By David Bastian
As a full-time law student, who could possibly want to add more reading, writing and preparatory work to their daily routine? If it’s for the FDI Moot Team, I would.
The FDI Moot Team has students work on a hypothetical problem involving an investor-state dispute that is submitted to arbitration. This is a twist on traditional trial team and moot court competitions, which simulate civil or criminal litigation. FDI Moot simulates an international business dispute.
In our case, the government of a foreign state privatized and sold a state-owned brewery, then changed its laws to strongly curb the sale of alcohol. Accordingly, the company that purchased the brewery submitted a claim of expropriation to arbitration.
I was one of four members of the team that represented Suffolk, and we began our preparations approximately six months before the competition. Two of us represented the claimant, and the other two argued the respondent’s side. One person argued the jurisdictional component of the case whereas the other person argued the merits.
The competition involved a written memorial and an oral argument. Each member of the team was responsible for his or her written argument, which included extensive research of the law of international arbitration and commercial disputes. On the night before the submission deadline, we sat in the library until the sun came up to perfect the memorial and submit it on time.
The team also began meeting several times a week to prepare for the argument stage of the competition. The three members who were not currently arguing would continuously and meticulously question the presenting member. It helped all of us refine our arguments and brought us together as a team.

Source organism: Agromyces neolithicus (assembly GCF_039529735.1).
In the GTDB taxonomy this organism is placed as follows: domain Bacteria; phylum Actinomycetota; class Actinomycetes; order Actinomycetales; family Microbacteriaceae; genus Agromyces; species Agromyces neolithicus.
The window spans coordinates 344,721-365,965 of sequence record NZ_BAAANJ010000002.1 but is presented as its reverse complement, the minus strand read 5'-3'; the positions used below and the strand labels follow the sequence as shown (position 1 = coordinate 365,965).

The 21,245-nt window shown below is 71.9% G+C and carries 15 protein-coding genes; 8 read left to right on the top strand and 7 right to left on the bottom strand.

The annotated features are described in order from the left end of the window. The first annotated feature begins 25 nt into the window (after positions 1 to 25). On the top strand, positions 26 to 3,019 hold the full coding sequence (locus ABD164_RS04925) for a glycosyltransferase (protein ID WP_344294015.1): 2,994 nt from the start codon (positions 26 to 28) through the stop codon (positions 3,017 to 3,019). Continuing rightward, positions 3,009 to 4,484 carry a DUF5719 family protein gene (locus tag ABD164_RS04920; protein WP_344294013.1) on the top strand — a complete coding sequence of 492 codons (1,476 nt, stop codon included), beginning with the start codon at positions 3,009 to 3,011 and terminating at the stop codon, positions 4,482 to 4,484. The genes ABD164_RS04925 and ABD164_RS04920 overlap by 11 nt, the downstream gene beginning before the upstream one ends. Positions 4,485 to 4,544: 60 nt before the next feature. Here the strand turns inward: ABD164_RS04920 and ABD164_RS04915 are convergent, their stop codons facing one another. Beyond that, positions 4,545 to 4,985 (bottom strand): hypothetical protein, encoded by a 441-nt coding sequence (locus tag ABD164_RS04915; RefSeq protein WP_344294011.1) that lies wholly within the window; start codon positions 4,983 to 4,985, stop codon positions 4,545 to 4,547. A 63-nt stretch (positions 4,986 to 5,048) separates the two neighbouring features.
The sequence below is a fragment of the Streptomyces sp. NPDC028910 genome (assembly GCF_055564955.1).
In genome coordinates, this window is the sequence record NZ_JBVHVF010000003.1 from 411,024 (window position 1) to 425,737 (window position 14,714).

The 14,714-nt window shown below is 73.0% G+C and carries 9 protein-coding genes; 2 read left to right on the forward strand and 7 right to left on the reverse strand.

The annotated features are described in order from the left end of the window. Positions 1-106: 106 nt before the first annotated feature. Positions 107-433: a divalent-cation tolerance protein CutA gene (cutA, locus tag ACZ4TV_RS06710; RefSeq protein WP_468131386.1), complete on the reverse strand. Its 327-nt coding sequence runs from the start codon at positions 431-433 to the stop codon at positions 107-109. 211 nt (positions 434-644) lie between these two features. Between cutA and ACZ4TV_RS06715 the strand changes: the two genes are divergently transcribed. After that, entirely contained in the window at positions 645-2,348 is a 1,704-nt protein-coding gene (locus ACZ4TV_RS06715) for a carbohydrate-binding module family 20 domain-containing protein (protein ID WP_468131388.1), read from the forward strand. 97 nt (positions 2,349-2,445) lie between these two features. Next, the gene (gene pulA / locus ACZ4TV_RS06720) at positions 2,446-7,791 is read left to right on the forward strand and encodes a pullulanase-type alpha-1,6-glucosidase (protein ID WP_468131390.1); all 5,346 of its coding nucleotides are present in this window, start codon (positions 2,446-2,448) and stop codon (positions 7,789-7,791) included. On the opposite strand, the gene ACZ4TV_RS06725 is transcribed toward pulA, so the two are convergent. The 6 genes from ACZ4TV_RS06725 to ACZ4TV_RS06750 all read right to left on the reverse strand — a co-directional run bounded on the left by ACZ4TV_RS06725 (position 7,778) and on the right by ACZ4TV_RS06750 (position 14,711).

The competition was held in Frankfurt, Germany, with participants from law schools all over the world. The four-day event involved several social gatherings at which we got to know law students, professors and attorneys from a number of different countries. As a law student, you haven’t lived until you’ve commiserated about your exams with a fellow student from Columbia, toasted a beer with students from Poland, and laughed with a group of students from Australia.
The FDI Moot Team is so much more than a simple moot court experience. It is an opportunity to expand your legal acumen beyond the nuances of the American legal system and to create lasting friendships with individuals from all over the world.
David Bastian, JD’14, was on the FDI Moot team during his third year at Suffolk Law. He also was a Note Editor on the Journal of Trial and Appellate Advocacy where he published an article on the United States’ efforts to fight international corruption through the Foreign Corrupt Practices Act. He began his career as an appellate prosecutor and is currently a senior associate at Hogan Lovells in Boston.